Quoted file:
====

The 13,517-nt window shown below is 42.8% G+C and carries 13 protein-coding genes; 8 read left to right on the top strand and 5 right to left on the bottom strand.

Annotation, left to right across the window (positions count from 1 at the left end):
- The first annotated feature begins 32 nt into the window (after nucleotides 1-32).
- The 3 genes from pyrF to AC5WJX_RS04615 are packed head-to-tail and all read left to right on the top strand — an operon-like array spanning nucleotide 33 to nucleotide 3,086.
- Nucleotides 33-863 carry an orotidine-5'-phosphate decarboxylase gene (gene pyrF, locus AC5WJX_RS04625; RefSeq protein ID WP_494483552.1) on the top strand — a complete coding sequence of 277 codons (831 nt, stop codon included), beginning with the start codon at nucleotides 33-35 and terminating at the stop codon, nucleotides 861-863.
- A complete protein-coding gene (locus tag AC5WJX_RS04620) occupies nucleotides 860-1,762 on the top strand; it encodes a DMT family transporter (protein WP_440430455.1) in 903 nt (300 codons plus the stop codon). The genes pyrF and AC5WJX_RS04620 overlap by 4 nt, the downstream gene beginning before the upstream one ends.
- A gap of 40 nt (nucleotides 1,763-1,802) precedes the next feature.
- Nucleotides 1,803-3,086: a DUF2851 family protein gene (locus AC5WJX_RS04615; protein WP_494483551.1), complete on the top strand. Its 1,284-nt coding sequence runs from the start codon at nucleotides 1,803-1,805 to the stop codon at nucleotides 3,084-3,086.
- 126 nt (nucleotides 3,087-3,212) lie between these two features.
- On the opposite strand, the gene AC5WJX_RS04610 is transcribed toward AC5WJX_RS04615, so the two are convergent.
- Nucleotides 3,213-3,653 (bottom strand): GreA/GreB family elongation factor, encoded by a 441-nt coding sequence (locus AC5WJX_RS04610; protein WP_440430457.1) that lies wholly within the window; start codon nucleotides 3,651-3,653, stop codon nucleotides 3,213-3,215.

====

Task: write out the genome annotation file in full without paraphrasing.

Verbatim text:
The 13,517-nt window shown below is 42.8% G+C and carries 13 protein-coding genes; 8 read left to right on the top strand and 5 right to left on the bottom strand.

Annotation, left to right across the window (positions count from 1 at the left end):
- The first annotated feature begins 32 nt into the window (after nucleotides 1-32).
- The 3 genes from pyrF to AC5WJX_RS04615 are packed head-to-tail and all read left to right on the top strand — an operon-like array spanning nucleotide 33 to nucleotide 3,086.
- Nucleotides 33-863 carry an orotidine-5'-phosphate decarboxylase gene (gene pyrF, locus AC5WJX_RS04625; RefSeq protein ID WP_494483552.1) on the top strand — a complete coding sequence of 277 codons (831 nt, stop codon included), beginning with the start codon at nucleotides 33-35 and terminating at the stop codon, nucleotides 861-863.
- A complete protein-coding gene (locus tag AC5WJX_RS04620) occupies nucleotides 860-1,762 on the top strand; it encodes a DMT family transporter (protein WP_440430455.1) in 903 nt (300 codons plus the stop codon). The genes pyrF and AC5WJX_RS04620 overlap by 4 nt, the downstream gene beginning before the upstream one ends.
- A gap of 40 nt (nucleotides 1,763-1,802) precedes the next feature.
- Nucleotides 1,803-3,086: a DUF2851 family protein gene (locus AC5WJX_RS04615; protein WP_494483551.1), complete on the top strand. Its 1,284-nt coding sequence runs from the start codon at nucleotides 1,803-1,805 to the stop codon at nucleotides 3,084-3,086.
- 126 nt (nucleotides 3,087-3,212) lie between these two features.
- On the opposite strand, the gene AC5WJX_RS04610 is transcribed toward AC5WJX_RS04615, so the two are convergent.
- Nucleotides 3,213-3,653 (bottom strand): GreA/GreB family elongation factor, encoded by a 441-nt coding sequence (locus AC5WJX_RS04610; protein WP_440430457.1) that lies wholly within the window; start codon nucleotides 3,651-3,653, stop codon nucleotides 3,213-3,215.